Lynch Foundation Entrepreneurial Spirit in
Education Prize


Nomination deadline extended to January 31, 2020.
Nominations received after January 31, 2020 will be unable to be considered for the $50,000 prize to an
educational program's continued success.

The Philanthropy Roundtable, with generous support from the Lynch Foundation and the William E. Simon Foundation, is pleased to announce the Lynch Foundation Entrepreneurial Spirit in Education Prize. The newly created prize will recognize a game-changing donor who made a catalyzing investment that provided early-stage support for an educational initiative now having a positive impact on student outcomes. 

The prize, to be awarded at the 2020 K-12 National Forum, will commend a donor whose investment was made with intentionality and was clearly the catalyst for an education program’s eventual success. In addition to recognizing the donor, the prize will also award $50,000 to the program’s continued success.

To submit a nomination, please complete this form. More information on eligibility and selection criteria can be found in the submission form, including several questions to explain in detail why a catalyzing philanthropic investment was uncommonly successful or visionary. Submissions will then be automatically catalogued within our internal database.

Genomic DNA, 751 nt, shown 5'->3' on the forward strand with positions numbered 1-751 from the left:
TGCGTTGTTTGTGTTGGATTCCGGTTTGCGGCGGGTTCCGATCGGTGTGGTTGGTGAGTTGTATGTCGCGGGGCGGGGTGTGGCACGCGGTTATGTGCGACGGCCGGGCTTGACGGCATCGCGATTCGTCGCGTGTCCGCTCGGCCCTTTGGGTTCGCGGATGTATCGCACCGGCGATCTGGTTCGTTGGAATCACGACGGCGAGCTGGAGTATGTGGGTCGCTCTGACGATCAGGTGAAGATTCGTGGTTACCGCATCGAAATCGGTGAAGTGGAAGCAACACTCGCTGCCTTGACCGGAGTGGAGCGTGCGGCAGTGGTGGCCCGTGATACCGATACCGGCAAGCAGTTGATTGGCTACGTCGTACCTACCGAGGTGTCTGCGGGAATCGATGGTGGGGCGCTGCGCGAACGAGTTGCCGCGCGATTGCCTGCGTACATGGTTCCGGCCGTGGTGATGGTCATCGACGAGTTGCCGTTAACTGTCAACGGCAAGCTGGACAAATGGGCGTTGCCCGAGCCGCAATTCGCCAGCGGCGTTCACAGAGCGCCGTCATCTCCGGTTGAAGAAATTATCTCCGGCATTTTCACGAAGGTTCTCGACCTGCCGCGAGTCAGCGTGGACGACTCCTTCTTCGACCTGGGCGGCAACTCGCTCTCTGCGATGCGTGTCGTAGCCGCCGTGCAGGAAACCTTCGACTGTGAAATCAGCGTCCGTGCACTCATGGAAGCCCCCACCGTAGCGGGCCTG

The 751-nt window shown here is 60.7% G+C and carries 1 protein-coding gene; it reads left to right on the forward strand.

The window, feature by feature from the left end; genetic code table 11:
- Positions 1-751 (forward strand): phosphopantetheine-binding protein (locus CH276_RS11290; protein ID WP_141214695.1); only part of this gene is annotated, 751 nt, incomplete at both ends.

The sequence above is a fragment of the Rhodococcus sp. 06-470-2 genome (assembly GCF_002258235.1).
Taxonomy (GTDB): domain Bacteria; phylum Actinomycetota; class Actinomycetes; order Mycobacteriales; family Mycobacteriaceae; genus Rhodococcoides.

See below for a full description of both prize recipient eligibility and prize selection criteria.


Any type of K–12 education philanthropist—an individual, family, private foundation, or corporation—is eligible to receive this prize. The philanthropist’s contribution must have been for a specific purpose, not a general approach, outlook, or portfolio of investments. In order to make a prize attainable to small and mid-size donors, the value of the philanthropic investment cannot total more than $5 million over a period of five years. Political or 501(c)(4) giving may be a part of the investment, but there must be a central 501(c)(3) component. In-kind only investments will not qualify. The active involvement of the donor should be viewed as favorable—if not essential—by the nonprofit in which he or she invested. 

It is important to note that there are often several early funders who help to start a promising effort. In such an instance, this prize would be awarded to the donor whose investment was most clearly the catalyst in creating the successful breakthrough. Recipient must be present at the 2020 National Forum in order to accept the prize.

Selection Criteria

  • Nominations will be evaluated by the Roundtable’s K–12 Education Program staff, using the following criteria: 
  • Academic outcomes as a result of the investment 
  • Nonprofit fiscal solvency and sustainability as a result of the investment 
  • Plans for nonprofit growth, the capacity for growth, or the ability to scale
  • Demand generated outside of the initial sampling or pool of students initially served by the investment
  • New sources of funding attracted, philanthropic or otherwise, as a result of the catalyzing investment
  • Sector disruption of transformation as a result of the investment